When I was a teenager my dad set a tape recorder on top of the bar in my grandparents’ basement bar (remember when homes built in the 1950s and 1960s often had basement bars? Ah the good old days…).
He pushed record and interviewed his father – my grandfather – for about a half hour. Then he flipped the tape over and interviewed my grandmother.
They told stories I had mostly heard before but I found it compelling to watch this dialogue in a formal interview format.
It was even more interesting when my father had to hit pause because my grandfather started crying when he talked about how much his wedding day meant to him.
StoryCorps is an organization dedicated to helping people conduct interviews like these. The interviews last 40 minutes and StoryCorps keeps a copy for history and the participants get a copy.
I’m reading their book Listening Is an Act of Love: A Celebration of American Life from the StoryCorps Project right now, which is a collection of some of these stories. Each story is only a few pages and are interviews between husbands and wives, siblings, adopted child and biological parent, friends, etc.
StoryCorps believes that everyone has a story to tell and provides a list of their most popular questions. You could use these questions on your own to interview someone…or just use them to reflect on your own life:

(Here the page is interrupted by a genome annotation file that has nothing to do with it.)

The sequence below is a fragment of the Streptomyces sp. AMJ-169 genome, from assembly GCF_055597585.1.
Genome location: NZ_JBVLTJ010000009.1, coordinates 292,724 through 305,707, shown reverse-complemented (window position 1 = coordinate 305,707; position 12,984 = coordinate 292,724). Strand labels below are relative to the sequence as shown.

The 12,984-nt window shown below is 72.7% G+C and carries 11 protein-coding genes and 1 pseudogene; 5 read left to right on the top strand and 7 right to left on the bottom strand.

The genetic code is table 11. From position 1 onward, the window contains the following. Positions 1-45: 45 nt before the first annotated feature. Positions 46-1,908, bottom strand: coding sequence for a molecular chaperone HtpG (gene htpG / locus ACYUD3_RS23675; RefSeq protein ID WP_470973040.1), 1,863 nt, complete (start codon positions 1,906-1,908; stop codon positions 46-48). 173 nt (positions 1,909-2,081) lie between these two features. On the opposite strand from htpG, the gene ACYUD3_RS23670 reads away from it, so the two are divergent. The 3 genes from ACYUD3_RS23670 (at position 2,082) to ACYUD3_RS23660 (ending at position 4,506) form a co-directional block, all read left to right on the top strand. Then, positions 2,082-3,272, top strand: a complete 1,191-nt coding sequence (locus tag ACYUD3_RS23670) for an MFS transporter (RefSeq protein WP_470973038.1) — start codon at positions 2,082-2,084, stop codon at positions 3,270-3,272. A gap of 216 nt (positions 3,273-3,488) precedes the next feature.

* What was the happiest moment of your life? The saddest?
* Who was the most important person in your life?
* Who has been the biggest influence on your life? What lessons did this person teach you?
* Who has been the kindest to you in your life?
* What are the most important lessons you’ve learned?
* What is your earliest memory?
* What is your favorite memory of me?
* If you could hold on to one memory from your life for eternity, what would that be?
* Are there any words of wisdom you’d like to pass along to me?
* What are you proudest of in your life?
* How would you lie to be remembered?
* Do you have any regrets?
* What does your future hold?
* Is there anything that you’ve never told me but want to tell me now?
* Is there something about me that you’ve always wanted to know but have never asked?
* Turn the tables: This is your chance to tell the person you’re interviewing what you’ve learned from him or her and what that person means to you.
I confess I feel tired reading that list, as I’ve kind of had question fatigue the past several years, what with young children asking me questions all the time, having to ask clients questions for projects, etc.
But then I recall how eagerly I and my mother read through a diary of my aunt Lois’s, shortly after her death – a diary that asked a bunch of questions like these as well as more mundane ones about her childhood, and how even my mother learned things she never knew before about her sister after reading all her answers.
As Einstein said, the important thing is to not stop asking questions (but don’t tell my 8-year-old he said that :D).
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